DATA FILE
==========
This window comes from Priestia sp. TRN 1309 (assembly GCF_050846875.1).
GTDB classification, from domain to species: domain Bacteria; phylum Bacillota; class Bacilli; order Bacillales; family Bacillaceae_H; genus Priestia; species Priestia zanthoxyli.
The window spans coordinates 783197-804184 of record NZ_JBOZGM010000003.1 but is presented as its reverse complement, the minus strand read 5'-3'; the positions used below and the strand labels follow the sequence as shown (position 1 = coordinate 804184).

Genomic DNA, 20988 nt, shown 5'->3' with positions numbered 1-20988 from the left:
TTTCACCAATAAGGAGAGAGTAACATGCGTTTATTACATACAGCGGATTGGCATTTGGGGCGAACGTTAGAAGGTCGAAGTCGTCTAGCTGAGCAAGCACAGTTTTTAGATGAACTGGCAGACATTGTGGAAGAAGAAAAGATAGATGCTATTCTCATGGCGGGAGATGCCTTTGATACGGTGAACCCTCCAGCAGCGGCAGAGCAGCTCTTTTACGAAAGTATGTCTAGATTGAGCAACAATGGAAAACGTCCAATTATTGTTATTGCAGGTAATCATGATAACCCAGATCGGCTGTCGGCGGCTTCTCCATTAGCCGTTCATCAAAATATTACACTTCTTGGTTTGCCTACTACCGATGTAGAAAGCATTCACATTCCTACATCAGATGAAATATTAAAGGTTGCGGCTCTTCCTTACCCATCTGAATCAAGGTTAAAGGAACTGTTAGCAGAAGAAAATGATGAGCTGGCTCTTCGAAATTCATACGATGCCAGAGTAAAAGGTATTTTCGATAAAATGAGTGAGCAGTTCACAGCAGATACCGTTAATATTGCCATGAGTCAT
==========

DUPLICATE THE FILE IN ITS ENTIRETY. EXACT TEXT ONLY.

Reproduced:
This window comes from Priestia sp. TRN 1309 (assembly GCF_050846875.1).
GTDB classification, from domain to species: domain Bacteria; phylum Bacillota; class Bacilli; order Bacillales; family Bacillaceae_H; genus Priestia; species Priestia zanthoxyli.
The window spans coordinates 783197-804184 of record NZ_JBOZGM010000003.1 but is presented as its reverse complement, the minus strand read 5'-3'; the positions used below and the strand labels follow the sequence as shown (position 1 = coordinate 804184).

Genomic DNA, 20988 nt, shown 5'->3' with positions numbered 1-20988 from the left:
TTTCACCAATAAGGAGAGAGTAACATGCGTTTATTACATACAGCGGATTGGCATTTGGGGCGAACGTTAGAAGGTCGAAGTCGTCTAGCTGAGCAAGCACAGTTTTTAGATGAACTGGCAGACATTGTGGAAGAAGAAAAGATAGATGCTATTCTCATGGCGGGAGATGCCTTTGATACGGTGAACCCTCCAGCAGCGGCAGAGCAGCTCTTTTACGAAAGTATGTCTAGATTGAGCAACAATGGAAAACGTCCAATTATTGTTATTGCAGGTAATCATGATAACCCAGATCGGCTGTCGGCGGCTTCTCCATTAGCCGTTCATCAAAATATTACACTTCTTGGTTTGCCTACTACCGATGTAGAAAGCATTCACATTCCTACATCAGATGAAATATTAAAGGTTGCGGCTCTTCCTTACCCATCTGAATCAAGGTTAAAGGAACTGTTAGCAGAAGAAAATGATGAGCTGGCTCTTCGAAATTCATACGATGCCAGAGTAAAAGGTATTTTCGATAAAATGAGTGAGCAGTTCACAGCAGATACCGTTAATATTGCCATGAGTCAT